Published January 05, 2018 by Rebecca Wade
Everyone’s heard the TV-popularized phrase: “You have the right to remain silent”. It’s the Miranda rights statement, intended to prevent self-incrimination that says you are not required to speak with law enforcement if arrested. Criminal defense attorney Rebecca Wade weighs in on invoking your 5th Amendment right to remain silent, on this week’s FAQ Friday.
Wade says that while no one is legally required to cooperate with the police, many people choose to speak with them anyway. However, in speaking to law enforcement, you risk providing false information, which is grounds for being charged with filing a false police report or obstruction of justice.
“It might not be that you yourself has done anything wrong,” Wade explains. “It could be that you don’t want to get a friend of yours in trouble. But you’re the one who’s going to end up in hot water. Even if you think you can get away with it and that law enforcement is not going to figure it out, you have to remember that they are going to speak with 15-20 other people about the incident.”
There are two things required for Miranda to apply:
- You have to be in custody, something akin to a full custodial arrest.
- You have to be questioned by law enforcement.
Even if you are in custody, unless you are also being asked questions that are intended to lead to an inculpatory response, law enforcement is not required to read you Miranda.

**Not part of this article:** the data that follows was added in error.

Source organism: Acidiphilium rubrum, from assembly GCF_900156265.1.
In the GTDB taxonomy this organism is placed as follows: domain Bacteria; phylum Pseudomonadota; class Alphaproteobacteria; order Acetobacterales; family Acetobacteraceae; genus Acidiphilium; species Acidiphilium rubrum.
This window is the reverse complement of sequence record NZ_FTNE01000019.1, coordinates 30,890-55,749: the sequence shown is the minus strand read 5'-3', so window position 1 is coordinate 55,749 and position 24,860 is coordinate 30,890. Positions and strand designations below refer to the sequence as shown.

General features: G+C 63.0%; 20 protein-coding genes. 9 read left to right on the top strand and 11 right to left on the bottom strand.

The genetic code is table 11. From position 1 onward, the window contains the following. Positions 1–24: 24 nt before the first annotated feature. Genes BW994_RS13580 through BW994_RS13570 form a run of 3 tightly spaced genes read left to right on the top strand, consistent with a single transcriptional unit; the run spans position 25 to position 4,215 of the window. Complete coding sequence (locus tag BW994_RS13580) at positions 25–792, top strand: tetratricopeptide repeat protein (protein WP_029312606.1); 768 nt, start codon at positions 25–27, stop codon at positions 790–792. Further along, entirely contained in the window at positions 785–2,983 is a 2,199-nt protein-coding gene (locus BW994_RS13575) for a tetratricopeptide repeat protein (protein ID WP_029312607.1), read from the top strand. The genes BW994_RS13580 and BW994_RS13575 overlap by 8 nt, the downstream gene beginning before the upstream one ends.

Wade hears it all the time from clients, “They say, ‘I was placed under arrest and [the police] didn’t read me my rights.’ They think from TV that somehow that case is going to get thrown out. That’s not the way it works,” she says.
Another situation where issues can arise is when someone is being questioned when they are not in custody. For example, let’s say a police officer comes to your house and knocks on the door, asking about a person of interest in their investigation. Often, people feel uncomfortable turning the police away even though it’s their right, so they start to comply and speak with the officer. Wade says, “It can feel natural for people to lie to minimize their knowledge because they don’t want to get involved. But, again, if you start giving false statements, the next thing you know you could be charged with obstruction of justice.”
Wade explains that the best thing to do is to politely tell law enforcement that you’d be happy to speak with them but that you need to consult with your attorney first. Give the police your lawyer’s card so they can set up a meeting. Then, let your lawyer know about the situation right away so together you can determine whether it makes sense for you to speak law enforcement or not.